July 5, 2010
It was a surprise to pro football fans on July 5, 1969 when Don Meredith, after nine seasons as quarterback with the Dallas Cowboys, announced his retirement. Stating that he no longer felt committed to playing football, there was plenty of speculation as to why he was walking away at age 31. Years later he indicated that, with a divorce pending and three young children to raise, he simply felt it was time to move into something else.
Meredith’s entire football career was based in the Dallas area. He had starred at Mount Vernon High School, 60 miles from Dallas, and went on to an impressive college career at Southern Methodist. Originally chosen in the third round of the 1960 NFL draft by the Chicago Bears, his rights were obtained by the expansion Cowboys in order to keep him away from the American Football League’s Dallas Texans (in fact, he signed a personal services contract with Clint Murchison, eventual owner of the Cowboys, before the franchise had officially been awarded).
For his first two pro seasons, Meredith backed up veteran QB Eddie LeBaron. The two quarterbacks split time for much of the ’62 season, and Meredith supplanted LeBaron as the full-time starting quarterback in 1963. There were criticisms regarding Meredith’s laid-back nature (he was known to trot into the huddle singing a country music tune) and a lack of commitment to learning his craft, but he demonstrated a great deal of toughness and football savvy and was popular with teammates – if not always with Head Coach Tom Landry and his staff.
The critical period for Meredith came in 1964 and ’65. A mobile quarterback, his scrambling exposed him to multiple injuries throughout his career, but especially during the ’64 season when he suffered torn knee cartilage, a shoulder separation, sprained ankle, and ruptured stomach muscle. A bad shoulder caused him to get off to a poor start in 1965 and young backups Craig Morton and Jerry Rhome were used in his place. But after a vote of confidence from Coach Landry (with whom the quarterback had a decidedly up-and-down relationship) Meredith and the Cowboys offense caught fire in the second half of the ’65 season, winning five of the last seven games.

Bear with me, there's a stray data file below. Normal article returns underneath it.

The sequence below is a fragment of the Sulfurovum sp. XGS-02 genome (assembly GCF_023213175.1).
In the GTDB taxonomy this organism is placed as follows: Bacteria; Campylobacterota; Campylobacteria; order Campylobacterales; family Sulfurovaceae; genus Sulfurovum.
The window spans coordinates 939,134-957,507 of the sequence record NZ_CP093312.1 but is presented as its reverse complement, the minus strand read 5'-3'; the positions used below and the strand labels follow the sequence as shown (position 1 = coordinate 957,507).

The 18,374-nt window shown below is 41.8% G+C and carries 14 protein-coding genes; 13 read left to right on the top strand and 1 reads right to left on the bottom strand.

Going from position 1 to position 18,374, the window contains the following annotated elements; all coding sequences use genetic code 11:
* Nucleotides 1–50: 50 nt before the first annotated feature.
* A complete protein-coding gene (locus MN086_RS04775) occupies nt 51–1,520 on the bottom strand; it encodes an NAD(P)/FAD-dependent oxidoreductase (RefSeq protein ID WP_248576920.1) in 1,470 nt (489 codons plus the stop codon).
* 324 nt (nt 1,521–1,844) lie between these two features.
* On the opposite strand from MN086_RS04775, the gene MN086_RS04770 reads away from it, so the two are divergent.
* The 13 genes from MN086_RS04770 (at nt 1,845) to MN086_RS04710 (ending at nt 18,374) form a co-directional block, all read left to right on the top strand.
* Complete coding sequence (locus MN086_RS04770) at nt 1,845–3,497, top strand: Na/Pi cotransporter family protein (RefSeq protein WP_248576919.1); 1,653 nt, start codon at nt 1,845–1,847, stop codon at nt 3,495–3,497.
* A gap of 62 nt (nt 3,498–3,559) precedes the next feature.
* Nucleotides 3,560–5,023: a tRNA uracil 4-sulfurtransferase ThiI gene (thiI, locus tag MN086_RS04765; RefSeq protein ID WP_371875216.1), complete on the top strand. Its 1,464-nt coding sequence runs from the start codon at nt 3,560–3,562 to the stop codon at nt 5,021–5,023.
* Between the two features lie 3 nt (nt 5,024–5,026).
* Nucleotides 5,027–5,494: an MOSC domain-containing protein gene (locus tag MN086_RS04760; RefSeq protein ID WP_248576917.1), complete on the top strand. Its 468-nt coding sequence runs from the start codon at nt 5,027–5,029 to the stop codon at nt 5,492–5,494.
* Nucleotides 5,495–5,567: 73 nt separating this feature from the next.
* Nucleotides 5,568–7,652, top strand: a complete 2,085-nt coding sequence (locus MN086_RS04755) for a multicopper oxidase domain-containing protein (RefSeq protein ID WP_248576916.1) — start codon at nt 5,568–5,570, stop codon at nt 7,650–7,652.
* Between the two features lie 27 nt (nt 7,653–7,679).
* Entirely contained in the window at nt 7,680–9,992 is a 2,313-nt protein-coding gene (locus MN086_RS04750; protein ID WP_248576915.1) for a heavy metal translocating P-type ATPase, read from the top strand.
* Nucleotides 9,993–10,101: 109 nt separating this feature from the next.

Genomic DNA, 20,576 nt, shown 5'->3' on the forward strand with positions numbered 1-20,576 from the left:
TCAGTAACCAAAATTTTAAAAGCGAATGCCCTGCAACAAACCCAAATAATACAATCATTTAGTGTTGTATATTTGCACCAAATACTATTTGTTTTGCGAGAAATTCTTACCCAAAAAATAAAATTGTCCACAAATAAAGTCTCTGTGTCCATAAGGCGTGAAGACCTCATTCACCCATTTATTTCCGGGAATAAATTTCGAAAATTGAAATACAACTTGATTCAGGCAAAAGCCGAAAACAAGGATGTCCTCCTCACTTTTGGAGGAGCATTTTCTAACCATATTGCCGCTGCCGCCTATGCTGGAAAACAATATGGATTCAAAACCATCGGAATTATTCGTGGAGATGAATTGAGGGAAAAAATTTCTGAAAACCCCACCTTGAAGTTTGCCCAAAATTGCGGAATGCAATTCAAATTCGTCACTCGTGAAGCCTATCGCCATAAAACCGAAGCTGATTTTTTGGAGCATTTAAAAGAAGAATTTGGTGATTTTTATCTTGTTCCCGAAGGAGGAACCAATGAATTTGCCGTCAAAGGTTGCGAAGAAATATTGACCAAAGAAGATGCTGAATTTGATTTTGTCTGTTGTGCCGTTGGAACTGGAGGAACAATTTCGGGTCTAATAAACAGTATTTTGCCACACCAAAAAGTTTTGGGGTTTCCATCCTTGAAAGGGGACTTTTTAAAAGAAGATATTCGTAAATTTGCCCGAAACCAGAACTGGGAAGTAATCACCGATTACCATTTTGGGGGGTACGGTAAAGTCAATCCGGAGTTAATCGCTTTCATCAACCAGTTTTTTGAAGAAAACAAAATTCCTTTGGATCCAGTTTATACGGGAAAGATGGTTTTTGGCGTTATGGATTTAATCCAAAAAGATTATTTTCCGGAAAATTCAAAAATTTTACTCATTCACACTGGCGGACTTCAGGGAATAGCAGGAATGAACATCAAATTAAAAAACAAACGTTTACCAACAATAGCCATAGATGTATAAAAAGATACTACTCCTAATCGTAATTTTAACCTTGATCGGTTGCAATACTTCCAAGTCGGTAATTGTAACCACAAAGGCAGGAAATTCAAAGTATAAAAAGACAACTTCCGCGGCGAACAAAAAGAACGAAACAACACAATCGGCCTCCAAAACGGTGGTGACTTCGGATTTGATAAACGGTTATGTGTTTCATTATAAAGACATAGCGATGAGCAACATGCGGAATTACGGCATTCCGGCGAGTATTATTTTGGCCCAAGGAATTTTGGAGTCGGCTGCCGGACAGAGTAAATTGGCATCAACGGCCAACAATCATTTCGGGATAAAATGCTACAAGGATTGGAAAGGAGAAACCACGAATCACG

Dallas made it to the NFL Championship game following the 1966 and ’67 seasons, losing close contests to the Green Bay Packers in each instance. Meredith was selected to the Pro Bowl after each of those years (he also received the Bert Bell Trophy from the Maxwell Club as NFL Player of the Year in ’66). He was named to the Pro Bowl again in 1968 after a solid statistical season in which the club went 12-2, the best record with Meredith as quarterback. However, the Cowboys were upset 31-20 in the Eastern Conference Championship contest by the Cleveland Browns. The team had gained a reputation for not being able to win big games, and Meredith took a great deal of heat from the Dallas fans and media.
In all, the 6’3”, 210-pound quarterback completed 50.7 % of his 2308 passes (his 55.3 completion percentage in ’68 was his career high) for 17,199 yards with 135 touchdowns and 111 interceptions. The team’s record in his regular season starts was 48-33-4, but 1-3 in the postseason. The effect of the numerous injuries he sustained was reflected in his only twice appearing in all 14 games in a season.
Meredith became a stockbroker immediately after retiring, but didn’t stay with it for long, returning to public view as a color commentator for the original Monday Night Football broadcasting crew in 1970. Typically referred to by his nickname “Dandy Don”, his wry wit was often used to needle the pompous Howard Cosell, to the delight of audiences, and he would sing “turn out the lights, the party’s over” when a game’s outcome was certain. He left following the 1973 season but returned in ‘77, leaving the Monday Night Football booth for good in 1984. Meredith also had an acting career and even recorded a couple of country music songs while still a player for the Cowboys.
Had Dallas been able to win at least one of the tight title matches with the Packers, Meredith’s reputation likely would have been enhanced. As it was, “Dandy Don” was eventually honored by selection to the Cowboys’ Ring of Honor. Dallas moved on with Craig Morton and Roger Staubach, the former Heisman-winning signal caller at Navy who joined the team following the end of his military commitment in 1969, right as Meredith was leaving.